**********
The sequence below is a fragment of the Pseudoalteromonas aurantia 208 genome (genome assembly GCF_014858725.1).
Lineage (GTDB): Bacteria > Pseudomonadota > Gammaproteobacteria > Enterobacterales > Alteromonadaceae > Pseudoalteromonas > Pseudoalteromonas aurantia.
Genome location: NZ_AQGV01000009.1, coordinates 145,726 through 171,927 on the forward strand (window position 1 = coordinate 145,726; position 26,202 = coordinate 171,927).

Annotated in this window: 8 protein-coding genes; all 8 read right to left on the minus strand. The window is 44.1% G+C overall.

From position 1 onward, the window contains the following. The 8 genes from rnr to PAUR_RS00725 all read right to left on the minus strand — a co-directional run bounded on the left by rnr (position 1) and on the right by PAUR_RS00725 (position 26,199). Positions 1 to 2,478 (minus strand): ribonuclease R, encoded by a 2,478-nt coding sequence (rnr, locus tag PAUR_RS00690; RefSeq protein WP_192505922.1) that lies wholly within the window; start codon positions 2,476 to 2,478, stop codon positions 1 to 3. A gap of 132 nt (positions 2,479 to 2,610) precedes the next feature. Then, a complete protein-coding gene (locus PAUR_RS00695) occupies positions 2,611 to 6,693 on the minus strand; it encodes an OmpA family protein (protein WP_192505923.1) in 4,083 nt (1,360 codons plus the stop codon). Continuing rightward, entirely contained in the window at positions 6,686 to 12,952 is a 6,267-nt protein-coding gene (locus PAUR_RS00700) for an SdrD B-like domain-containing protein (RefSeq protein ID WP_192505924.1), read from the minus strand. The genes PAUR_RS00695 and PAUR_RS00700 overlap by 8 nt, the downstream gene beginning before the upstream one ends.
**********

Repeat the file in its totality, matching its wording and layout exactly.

The sequence below is a fragment of the Pseudoalteromonas aurantia 208 genome (genome assembly GCF_014858725.1).
Lineage (GTDB): Bacteria > Pseudomonadota > Gammaproteobacteria > Enterobacterales > Alteromonadaceae > Pseudoalteromonas > Pseudoalteromonas aurantia.
Genome location: NZ_AQGV01000009.1, coordinates 145,726 through 171,927 on the forward strand (window position 1 = coordinate 145,726; position 26,202 = coordinate 171,927).

Annotated in this window: 8 protein-coding genes; all 8 read right to left on the minus strand. The window is 44.1% G+C overall.

From position 1 onward, the window contains the following. The 8 genes from rnr to PAUR_RS00725 all read right to left on the minus strand — a co-directional run bounded on the left by rnr (position 1) and on the right by PAUR_RS00725 (position 26,199). Positions 1 to 2,478 (minus strand): ribonuclease R, encoded by a 2,478-nt coding sequence (rnr, locus tag PAUR_RS00690; RefSeq protein WP_192505922.1) that lies wholly within the window; start codon positions 2,476 to 2,478, stop codon positions 1 to 3. A gap of 132 nt (positions 2,479 to 2,610) precedes the next feature. Then, a complete protein-coding gene (locus PAUR_RS00695) occupies positions 2,611 to 6,693 on the minus strand; it encodes an OmpA family protein (protein WP_192505923.1) in 4,083 nt (1,360 codons plus the stop codon). Continuing rightward, entirely contained in the window at positions 6,686 to 12,952 is a 6,267-nt protein-coding gene (locus PAUR_RS00700) for an SdrD B-like domain-containing protein (RefSeq protein ID WP_192505924.1), read from the minus strand. The genes PAUR_RS00695 and PAUR_RS00700 overlap by 8 nt, the downstream gene beginning before the upstream one ends.